Understanding the charm of token economics design: taking Bitcoin and Ethereum as examples

Cryptocurrency is a huge experiment, and token economics is an important part of the experiment.

The term “Tokenomics” is a mixture of tokens and economics, and its meaning is quite similar to economics. Token economics studies how people interact with tokens. Especially the issuance, distribution and destruction of cryptocurrency tokens. Economics is usually divided into microeconomics and macroeconomics. In this article, I want to view the internal operations from a micro perspective: Bitcoin and Ethereum .

Just as the central bank applies monetary policy to control its currency, tokenomics applies policy to cryptocurrencies. These policies are the core of a currency. If these rules are not considered carefully, currencies are likely to fail. The rules of token economics are implemented through code and are difficult to change because they require the consent of many network participants. Due to these decentralized protocols, cryptocurrencies are generally more predictable than similar currencies issued by central banks. For example, the issuance rate and schedule are pre-set, and the burn rate (removed from circulation) is predictable to a certain extent. Compared with traditional fiat currencies, these characteristics make investing and owning cryptocurrencies more transparent.

The design aspects of token economics are: how to create tokens, how to get tokens into circulation, and how to remove them from circulation. Incentive mechanisms also play an important role in this process. How do you get network participants to do what you want them to do? If you want the transaction to be added to the blockchain, you will need to pay a fee to the miner to include it. If you want people to stake their tokens and verify the network, you have to pay them. The design aims to guide people how to interact in the network.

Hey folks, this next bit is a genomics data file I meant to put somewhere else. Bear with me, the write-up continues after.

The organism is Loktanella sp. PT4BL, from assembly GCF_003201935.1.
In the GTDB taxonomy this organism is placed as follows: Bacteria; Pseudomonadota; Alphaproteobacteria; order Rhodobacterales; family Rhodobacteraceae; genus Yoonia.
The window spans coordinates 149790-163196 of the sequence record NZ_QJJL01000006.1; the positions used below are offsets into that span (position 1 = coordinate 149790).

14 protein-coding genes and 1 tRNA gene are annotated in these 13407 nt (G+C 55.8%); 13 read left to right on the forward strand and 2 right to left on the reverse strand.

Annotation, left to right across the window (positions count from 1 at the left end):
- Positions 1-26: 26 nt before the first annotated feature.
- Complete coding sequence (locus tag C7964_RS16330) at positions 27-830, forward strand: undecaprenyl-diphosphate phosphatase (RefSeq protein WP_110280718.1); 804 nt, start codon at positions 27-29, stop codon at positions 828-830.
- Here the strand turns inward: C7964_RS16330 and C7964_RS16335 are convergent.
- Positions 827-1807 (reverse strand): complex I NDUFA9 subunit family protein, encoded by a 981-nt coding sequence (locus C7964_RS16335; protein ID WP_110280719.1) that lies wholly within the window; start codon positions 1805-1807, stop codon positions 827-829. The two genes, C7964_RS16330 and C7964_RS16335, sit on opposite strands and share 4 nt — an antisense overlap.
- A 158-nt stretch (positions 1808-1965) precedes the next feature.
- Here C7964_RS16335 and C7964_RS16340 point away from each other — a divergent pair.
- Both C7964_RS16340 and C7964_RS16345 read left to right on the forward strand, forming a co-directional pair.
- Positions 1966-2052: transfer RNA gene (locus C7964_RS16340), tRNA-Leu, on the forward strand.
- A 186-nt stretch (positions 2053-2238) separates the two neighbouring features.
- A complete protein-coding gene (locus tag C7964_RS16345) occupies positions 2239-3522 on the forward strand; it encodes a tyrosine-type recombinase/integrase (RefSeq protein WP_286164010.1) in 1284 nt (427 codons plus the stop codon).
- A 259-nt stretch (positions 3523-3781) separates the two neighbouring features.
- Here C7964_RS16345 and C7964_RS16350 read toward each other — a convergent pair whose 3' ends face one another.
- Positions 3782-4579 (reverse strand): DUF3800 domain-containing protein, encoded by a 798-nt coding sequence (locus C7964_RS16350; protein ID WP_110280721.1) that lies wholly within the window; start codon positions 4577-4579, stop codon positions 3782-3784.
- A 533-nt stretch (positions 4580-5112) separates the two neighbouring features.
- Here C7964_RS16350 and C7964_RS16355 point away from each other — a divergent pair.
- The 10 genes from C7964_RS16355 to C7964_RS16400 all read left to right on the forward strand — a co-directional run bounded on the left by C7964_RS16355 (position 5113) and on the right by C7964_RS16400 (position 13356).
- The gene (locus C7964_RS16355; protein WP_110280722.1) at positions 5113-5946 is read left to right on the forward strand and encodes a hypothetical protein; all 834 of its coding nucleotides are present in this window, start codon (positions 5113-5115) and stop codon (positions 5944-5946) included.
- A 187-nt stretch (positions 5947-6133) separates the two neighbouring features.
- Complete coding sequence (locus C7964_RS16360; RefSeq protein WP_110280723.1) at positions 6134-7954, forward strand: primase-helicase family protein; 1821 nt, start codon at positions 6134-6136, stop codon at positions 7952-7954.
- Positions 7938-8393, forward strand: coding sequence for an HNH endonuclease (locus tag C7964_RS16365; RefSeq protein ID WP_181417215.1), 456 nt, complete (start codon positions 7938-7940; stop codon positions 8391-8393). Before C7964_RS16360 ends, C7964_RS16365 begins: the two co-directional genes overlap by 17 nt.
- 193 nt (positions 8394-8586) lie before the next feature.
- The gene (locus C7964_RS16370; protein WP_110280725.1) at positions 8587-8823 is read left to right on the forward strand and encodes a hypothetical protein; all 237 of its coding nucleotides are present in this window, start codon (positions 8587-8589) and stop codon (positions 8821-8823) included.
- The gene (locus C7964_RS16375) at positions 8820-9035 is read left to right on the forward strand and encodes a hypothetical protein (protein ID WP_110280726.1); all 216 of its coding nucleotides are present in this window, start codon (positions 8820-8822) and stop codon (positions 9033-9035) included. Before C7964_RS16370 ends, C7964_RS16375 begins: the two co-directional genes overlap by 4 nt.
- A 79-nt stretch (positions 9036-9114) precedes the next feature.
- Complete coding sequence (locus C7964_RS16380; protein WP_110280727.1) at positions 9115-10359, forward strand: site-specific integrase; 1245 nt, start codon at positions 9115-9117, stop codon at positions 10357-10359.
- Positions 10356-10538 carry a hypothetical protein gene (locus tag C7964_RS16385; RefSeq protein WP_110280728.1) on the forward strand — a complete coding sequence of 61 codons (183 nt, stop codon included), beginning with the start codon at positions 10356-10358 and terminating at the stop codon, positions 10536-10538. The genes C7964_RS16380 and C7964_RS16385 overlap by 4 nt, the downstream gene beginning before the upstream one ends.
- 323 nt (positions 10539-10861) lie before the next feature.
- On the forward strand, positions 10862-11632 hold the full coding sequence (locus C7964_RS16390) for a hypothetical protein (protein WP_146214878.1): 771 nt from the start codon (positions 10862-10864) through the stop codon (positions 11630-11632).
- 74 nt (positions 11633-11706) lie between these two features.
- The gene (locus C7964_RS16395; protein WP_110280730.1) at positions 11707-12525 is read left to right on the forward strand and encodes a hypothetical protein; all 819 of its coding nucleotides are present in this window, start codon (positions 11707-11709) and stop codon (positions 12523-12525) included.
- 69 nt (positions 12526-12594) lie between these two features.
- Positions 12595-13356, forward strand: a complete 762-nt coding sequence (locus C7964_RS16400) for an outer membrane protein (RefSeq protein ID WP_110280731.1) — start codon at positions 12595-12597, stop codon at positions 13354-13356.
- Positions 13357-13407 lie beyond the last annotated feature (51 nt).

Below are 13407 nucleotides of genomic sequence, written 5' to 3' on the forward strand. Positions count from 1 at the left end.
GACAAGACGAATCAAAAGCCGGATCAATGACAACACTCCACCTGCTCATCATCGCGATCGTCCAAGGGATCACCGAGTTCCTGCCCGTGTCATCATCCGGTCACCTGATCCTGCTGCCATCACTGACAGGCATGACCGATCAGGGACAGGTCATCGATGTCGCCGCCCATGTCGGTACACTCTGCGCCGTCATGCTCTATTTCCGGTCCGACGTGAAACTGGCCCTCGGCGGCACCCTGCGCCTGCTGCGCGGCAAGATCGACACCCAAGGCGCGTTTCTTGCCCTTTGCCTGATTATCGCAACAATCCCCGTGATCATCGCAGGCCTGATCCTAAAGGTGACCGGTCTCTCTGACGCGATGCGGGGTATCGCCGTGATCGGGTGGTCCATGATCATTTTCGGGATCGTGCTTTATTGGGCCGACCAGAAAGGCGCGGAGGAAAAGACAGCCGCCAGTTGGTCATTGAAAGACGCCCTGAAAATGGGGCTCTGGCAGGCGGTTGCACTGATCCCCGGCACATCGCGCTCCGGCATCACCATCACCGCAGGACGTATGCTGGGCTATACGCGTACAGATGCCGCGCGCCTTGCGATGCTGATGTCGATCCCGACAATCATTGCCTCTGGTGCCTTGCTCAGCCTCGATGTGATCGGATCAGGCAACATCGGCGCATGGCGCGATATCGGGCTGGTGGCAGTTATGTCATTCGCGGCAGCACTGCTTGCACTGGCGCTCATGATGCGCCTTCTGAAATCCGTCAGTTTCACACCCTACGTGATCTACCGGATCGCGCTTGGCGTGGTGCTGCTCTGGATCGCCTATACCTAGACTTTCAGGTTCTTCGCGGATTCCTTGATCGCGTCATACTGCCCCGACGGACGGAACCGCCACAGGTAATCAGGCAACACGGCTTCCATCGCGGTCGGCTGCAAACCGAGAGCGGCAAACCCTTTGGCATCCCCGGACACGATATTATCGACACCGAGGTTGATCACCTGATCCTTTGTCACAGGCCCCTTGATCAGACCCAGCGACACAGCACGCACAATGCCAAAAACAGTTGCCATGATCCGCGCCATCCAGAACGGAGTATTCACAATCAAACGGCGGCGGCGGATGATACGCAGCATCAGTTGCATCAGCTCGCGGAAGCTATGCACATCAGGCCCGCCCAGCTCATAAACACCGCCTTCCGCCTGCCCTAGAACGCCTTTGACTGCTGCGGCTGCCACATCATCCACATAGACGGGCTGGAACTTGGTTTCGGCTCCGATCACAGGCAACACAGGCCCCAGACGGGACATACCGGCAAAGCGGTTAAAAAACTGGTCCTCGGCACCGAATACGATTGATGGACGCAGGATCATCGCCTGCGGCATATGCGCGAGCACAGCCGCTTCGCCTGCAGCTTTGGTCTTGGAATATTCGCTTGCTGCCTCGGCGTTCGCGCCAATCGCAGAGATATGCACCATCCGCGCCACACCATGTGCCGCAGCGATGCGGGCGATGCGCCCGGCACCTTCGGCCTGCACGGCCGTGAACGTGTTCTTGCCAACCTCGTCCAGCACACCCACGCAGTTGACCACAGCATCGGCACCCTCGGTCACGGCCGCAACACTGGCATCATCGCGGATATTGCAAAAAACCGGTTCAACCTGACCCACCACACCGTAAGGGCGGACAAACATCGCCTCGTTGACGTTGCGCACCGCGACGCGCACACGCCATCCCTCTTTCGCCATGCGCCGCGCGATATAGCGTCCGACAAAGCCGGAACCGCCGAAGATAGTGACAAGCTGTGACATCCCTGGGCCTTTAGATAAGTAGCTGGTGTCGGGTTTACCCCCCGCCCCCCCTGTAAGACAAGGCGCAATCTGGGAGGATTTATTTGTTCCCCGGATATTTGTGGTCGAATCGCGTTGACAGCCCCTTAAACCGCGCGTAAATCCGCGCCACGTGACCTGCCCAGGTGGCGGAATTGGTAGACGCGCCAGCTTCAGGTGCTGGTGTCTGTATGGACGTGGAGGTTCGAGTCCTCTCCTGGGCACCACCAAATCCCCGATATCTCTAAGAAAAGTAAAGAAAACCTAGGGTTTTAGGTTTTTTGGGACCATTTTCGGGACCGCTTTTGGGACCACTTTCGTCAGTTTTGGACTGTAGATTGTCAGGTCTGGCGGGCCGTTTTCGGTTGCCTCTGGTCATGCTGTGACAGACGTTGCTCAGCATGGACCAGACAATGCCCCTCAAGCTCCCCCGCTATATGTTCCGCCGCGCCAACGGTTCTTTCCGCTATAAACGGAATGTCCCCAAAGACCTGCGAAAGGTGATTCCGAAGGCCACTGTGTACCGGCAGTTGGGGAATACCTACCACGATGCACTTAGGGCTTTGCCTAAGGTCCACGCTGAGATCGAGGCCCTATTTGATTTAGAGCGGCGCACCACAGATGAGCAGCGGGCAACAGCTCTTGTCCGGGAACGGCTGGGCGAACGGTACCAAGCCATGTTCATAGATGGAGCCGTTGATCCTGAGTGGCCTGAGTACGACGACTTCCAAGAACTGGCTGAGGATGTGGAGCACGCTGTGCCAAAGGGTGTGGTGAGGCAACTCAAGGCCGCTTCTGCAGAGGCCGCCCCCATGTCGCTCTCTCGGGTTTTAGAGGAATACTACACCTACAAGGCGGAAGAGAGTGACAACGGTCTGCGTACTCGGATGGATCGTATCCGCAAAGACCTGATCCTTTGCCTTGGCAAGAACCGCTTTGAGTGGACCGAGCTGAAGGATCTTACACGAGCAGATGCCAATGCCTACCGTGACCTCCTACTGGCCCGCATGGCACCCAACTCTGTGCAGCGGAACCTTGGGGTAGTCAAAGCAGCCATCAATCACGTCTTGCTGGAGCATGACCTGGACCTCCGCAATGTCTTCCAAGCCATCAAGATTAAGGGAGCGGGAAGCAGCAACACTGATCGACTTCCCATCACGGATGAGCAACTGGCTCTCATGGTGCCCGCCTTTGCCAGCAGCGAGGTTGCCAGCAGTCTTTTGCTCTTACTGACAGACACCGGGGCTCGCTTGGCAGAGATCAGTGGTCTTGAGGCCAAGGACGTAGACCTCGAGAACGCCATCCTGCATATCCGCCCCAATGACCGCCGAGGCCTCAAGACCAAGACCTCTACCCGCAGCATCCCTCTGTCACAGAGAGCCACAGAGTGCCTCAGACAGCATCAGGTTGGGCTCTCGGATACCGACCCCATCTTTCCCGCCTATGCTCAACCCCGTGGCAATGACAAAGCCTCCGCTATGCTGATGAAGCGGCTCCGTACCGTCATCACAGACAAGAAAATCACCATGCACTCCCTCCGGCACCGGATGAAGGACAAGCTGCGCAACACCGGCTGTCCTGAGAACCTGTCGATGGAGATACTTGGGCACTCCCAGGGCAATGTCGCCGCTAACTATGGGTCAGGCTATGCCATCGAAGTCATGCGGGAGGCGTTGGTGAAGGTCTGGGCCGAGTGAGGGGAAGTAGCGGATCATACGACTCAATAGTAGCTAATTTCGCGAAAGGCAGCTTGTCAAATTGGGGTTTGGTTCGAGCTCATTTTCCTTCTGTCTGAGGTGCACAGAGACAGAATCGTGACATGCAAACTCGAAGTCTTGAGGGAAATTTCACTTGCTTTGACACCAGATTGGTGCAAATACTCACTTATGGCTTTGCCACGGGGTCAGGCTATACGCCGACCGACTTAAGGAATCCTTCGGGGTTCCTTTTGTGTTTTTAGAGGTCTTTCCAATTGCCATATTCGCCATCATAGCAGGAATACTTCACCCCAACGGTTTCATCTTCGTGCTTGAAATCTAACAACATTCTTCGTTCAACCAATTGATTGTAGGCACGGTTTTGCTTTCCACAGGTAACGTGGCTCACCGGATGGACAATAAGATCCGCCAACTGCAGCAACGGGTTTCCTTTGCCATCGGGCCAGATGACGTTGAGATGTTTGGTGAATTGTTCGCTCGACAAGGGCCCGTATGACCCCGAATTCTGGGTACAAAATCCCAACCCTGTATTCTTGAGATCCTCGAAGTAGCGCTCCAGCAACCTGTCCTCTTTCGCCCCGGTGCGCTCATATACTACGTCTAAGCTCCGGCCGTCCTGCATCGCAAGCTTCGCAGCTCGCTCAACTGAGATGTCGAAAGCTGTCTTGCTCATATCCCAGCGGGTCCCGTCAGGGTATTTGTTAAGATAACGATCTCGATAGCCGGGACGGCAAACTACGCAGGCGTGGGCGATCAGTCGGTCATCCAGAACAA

Why is it a good idea to study the economics of tokens?

Unless you are designing a new cryptocurrency, you may wonder why you should study token economics. If you are thinking about exchanging your hard-earned and tax-paid fiat currency for some kind of digital token, it would be good to understand some basic dynamics. There are many different cryptocurrencies to choose from, and understanding the economics of tokens will help you make a decision. The key points that need to be studied are:

  • What is the number of existing tokens and how much will it increase?
  • Is the supply inflation (increase) or deflation (decrease)?
  • Do tokens have utility, that is, can they be used for other purposes besides exchange?
  • What are the real world use cases?
  • Who owns most of the tokens? Is it scattered or concentrated in a few accounts?

For me, these issues are important issues to study before investing. Understanding the supply and demand of tokens will help you form an investment argument. In this article, I want to start with the simplest, arguably the most beautiful design, and then gradually move up to more complex models. In future articles, I would like to explore some other less popular coins, study algorithmic stable coins in depth, and possibly conduct more macro studies by studying cross-chain exchanges. But first let’s start with Bitcoin.

Bitcoin

Understanding the charm of token economics design: taking Bitcoin and Ethereum as examples

The simplicity of Bitcoin’s design is its charm. Let’s take a look at the chart above:

  • The total supply of 21 million is pre-programmed. Approximately every 10 minutes, a block is mined, and miners are rewarded with 6.25 BTC (at the beginning of Bitcoin, the reward for each block is 50 BTC, then 25, 12.5, 6.25, etc.). Every 210,000 blocks, the reward is halved-calculated at 10 minutes per block, it is equivalent to halving every 4 years. Without changing the agreement, the final Bitcoin will be mined around 2140 (supply curve).